Samsung televisions stolen during the looting last month in KwaZulu-Natal and Gauteng have been “blocked” so that criminals won’t be able to use them.
Samsung’s Cato Ridge distribution centre was raided during the unrest, but all of the stolen televisions were equipped with a “television block function”, the company said in a statement.
That means televisions can be disabled remotely.
The blocking comes into effect when the user of a stolen television connects to the internet, in order to operate the television.
For the TV Block Function to work, Samsung needs to know serial code of the stolen unit. When the set connects to the internet, it checks its serial code against a list on Samsung’s servers, and disables all TV functionality if it finds a match.
Once connected, the serial number of the television is identified on the Samsung server and the blocking system is implemented, disabling all the television’s functions.
“The aim of the technology is to mitigate against the creation of secondary markets linked to the sale of illegal goods, both in South Africa and beyond its borders,” said Mike van Lier, director of consumer electronics at Samsung South Africa in a statement.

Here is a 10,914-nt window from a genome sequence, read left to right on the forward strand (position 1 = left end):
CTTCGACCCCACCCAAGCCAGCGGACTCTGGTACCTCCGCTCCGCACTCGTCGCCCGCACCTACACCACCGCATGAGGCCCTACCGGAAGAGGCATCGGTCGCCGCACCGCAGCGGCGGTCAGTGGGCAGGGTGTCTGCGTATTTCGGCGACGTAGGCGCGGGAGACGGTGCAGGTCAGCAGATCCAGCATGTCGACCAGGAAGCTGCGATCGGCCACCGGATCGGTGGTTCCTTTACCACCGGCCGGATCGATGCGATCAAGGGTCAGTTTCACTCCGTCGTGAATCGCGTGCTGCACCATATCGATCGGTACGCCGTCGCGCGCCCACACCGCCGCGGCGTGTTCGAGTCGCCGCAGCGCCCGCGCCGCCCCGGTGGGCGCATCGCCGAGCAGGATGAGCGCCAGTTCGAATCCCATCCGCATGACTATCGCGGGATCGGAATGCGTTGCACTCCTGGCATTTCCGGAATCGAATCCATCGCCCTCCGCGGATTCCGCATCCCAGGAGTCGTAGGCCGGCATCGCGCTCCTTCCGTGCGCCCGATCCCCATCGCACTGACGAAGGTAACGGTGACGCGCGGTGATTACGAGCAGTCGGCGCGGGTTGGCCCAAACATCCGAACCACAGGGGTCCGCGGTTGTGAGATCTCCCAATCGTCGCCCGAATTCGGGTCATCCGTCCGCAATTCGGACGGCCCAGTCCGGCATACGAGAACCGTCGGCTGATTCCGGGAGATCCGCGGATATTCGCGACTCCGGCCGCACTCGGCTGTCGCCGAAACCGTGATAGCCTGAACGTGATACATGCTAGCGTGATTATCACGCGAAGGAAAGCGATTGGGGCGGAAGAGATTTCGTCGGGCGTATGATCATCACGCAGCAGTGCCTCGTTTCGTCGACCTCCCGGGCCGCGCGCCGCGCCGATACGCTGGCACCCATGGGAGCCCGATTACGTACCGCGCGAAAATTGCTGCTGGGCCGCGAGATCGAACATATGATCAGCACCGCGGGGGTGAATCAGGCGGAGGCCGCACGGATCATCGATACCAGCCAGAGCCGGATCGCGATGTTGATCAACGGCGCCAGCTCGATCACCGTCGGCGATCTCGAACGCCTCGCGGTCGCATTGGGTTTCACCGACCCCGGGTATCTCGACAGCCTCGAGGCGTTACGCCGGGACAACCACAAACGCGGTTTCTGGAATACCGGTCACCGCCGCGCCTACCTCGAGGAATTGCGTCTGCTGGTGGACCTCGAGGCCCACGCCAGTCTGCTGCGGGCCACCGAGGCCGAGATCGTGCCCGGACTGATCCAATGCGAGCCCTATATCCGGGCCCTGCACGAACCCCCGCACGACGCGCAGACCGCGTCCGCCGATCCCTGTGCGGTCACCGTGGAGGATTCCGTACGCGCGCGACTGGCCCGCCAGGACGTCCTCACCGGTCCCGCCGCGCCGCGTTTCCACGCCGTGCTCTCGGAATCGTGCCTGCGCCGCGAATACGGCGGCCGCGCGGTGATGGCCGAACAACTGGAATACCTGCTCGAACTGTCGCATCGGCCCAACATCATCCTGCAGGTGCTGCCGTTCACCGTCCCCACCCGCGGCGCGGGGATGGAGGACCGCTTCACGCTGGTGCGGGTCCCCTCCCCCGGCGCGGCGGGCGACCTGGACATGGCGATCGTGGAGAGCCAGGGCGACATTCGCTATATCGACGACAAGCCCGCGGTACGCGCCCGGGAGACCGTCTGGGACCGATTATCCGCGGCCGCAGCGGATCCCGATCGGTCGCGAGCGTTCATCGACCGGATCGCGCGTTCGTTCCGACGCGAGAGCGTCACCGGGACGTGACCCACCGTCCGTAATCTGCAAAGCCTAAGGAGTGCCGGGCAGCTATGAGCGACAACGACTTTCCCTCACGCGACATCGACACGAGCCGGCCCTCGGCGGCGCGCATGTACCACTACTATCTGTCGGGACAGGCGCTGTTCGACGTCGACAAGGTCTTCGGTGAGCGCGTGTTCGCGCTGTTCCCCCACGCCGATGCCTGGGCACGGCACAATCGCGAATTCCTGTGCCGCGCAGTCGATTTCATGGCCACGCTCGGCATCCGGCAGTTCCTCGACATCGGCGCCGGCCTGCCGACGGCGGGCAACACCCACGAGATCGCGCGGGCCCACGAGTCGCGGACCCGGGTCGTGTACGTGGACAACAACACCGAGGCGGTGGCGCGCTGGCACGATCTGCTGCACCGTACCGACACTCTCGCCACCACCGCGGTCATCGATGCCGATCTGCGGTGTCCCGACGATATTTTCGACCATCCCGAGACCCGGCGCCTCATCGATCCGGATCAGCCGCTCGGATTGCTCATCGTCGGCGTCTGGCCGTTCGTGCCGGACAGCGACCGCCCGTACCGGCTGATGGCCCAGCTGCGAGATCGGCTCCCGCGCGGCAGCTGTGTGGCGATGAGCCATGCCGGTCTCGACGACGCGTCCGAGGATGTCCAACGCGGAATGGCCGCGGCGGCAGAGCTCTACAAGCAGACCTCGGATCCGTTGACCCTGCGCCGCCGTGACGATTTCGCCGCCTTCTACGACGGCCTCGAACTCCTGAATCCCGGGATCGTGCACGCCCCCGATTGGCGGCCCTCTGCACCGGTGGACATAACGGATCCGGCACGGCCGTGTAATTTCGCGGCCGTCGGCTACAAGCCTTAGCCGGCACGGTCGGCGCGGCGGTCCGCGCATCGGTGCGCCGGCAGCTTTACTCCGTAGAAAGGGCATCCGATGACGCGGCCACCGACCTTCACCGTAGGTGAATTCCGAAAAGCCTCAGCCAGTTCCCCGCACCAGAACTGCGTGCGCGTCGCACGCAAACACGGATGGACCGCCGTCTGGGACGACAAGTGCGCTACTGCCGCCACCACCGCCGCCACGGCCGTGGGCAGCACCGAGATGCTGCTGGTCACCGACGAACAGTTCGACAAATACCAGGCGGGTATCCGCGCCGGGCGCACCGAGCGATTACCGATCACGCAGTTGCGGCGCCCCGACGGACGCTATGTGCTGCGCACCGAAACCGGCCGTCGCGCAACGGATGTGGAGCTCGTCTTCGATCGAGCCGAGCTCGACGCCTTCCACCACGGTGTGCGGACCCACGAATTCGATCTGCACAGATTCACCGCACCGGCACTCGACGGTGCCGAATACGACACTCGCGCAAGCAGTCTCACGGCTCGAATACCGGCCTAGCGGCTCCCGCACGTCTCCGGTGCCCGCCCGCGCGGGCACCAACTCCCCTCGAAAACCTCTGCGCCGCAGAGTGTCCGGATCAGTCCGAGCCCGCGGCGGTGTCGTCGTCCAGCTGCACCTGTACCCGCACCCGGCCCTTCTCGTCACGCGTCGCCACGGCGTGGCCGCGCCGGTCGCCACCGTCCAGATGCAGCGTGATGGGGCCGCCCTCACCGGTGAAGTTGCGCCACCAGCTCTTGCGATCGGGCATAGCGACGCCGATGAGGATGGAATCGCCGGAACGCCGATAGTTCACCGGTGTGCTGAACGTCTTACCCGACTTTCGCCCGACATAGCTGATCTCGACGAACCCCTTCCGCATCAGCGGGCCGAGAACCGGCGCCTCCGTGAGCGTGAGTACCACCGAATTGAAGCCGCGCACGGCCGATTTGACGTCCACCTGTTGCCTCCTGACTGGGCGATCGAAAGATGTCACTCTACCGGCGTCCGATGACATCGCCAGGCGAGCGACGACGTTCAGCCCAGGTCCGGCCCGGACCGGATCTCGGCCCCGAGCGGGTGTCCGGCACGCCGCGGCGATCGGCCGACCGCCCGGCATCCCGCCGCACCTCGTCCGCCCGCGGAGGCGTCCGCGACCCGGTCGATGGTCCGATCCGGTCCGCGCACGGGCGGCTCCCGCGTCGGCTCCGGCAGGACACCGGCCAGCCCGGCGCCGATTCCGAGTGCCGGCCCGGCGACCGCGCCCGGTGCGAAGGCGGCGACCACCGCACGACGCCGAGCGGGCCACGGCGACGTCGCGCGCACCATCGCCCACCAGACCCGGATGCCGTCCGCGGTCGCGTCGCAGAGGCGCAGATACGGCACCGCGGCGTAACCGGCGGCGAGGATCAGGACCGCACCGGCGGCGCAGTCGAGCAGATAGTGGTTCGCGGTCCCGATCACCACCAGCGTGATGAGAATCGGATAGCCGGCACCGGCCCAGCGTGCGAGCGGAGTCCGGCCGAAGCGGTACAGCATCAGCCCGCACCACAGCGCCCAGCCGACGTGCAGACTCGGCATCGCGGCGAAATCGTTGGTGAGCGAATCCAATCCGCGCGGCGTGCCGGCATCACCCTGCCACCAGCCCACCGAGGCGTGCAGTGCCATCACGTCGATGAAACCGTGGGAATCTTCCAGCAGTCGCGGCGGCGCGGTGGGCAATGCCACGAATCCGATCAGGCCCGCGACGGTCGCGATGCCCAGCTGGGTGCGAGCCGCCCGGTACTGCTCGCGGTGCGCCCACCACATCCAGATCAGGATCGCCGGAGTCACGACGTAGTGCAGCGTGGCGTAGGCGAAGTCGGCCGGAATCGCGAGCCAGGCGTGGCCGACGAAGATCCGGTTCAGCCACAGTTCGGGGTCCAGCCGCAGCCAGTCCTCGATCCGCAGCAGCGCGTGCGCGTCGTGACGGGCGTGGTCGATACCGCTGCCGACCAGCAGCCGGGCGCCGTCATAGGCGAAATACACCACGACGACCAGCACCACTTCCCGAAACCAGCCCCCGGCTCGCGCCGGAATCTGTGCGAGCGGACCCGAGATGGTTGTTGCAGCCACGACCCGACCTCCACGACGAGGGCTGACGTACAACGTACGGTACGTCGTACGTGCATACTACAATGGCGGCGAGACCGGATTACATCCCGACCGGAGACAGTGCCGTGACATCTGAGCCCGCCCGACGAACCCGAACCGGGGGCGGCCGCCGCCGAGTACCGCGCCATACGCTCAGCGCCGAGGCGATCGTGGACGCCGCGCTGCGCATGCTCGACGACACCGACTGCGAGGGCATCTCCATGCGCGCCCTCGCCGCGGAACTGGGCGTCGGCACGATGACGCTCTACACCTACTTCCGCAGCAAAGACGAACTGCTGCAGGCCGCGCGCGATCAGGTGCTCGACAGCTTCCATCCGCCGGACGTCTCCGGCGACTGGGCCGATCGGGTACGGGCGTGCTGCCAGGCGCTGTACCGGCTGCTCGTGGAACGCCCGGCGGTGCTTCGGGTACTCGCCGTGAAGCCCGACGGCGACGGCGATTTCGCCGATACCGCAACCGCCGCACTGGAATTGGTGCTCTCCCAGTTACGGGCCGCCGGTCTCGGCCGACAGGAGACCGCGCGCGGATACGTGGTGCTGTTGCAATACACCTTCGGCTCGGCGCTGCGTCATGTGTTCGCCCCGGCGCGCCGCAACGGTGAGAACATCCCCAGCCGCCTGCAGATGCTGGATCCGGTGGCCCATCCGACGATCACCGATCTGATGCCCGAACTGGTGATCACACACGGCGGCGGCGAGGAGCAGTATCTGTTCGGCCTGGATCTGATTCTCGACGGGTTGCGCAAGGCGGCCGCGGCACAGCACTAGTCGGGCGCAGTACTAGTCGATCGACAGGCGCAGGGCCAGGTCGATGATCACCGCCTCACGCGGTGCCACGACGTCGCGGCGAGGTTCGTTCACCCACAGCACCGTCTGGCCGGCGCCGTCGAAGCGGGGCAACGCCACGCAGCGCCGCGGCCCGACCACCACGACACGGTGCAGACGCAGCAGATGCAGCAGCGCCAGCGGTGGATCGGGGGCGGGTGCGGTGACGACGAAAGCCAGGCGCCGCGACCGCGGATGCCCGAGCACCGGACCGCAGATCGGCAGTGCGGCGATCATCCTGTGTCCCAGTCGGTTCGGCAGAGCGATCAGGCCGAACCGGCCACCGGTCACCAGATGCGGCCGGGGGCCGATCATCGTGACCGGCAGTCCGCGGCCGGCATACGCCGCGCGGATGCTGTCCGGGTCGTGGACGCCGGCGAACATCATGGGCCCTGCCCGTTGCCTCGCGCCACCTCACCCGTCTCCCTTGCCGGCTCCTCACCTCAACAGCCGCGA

The technology is already pre-loaded on all Samsung TV products, the company said in a statement.
Blocking the TVs stolen in South Africa was presumably relatively easy. They’d been taken from Samsung’s own warehouse, where the company would be tracking its inventory.
It’s possible that an average customer whose TV is stolen would be able to report its serial code to the company to have it remotely disabled, but it’s not clear if Samsung offers or plans to offer such a service.
The company does say, though, that in the event that customers in South Africa have one of their TVs blocked by accident, they can have the block lifted by sending a proof of purchase to firstname.lastname@example.org. – SABC/News Agencies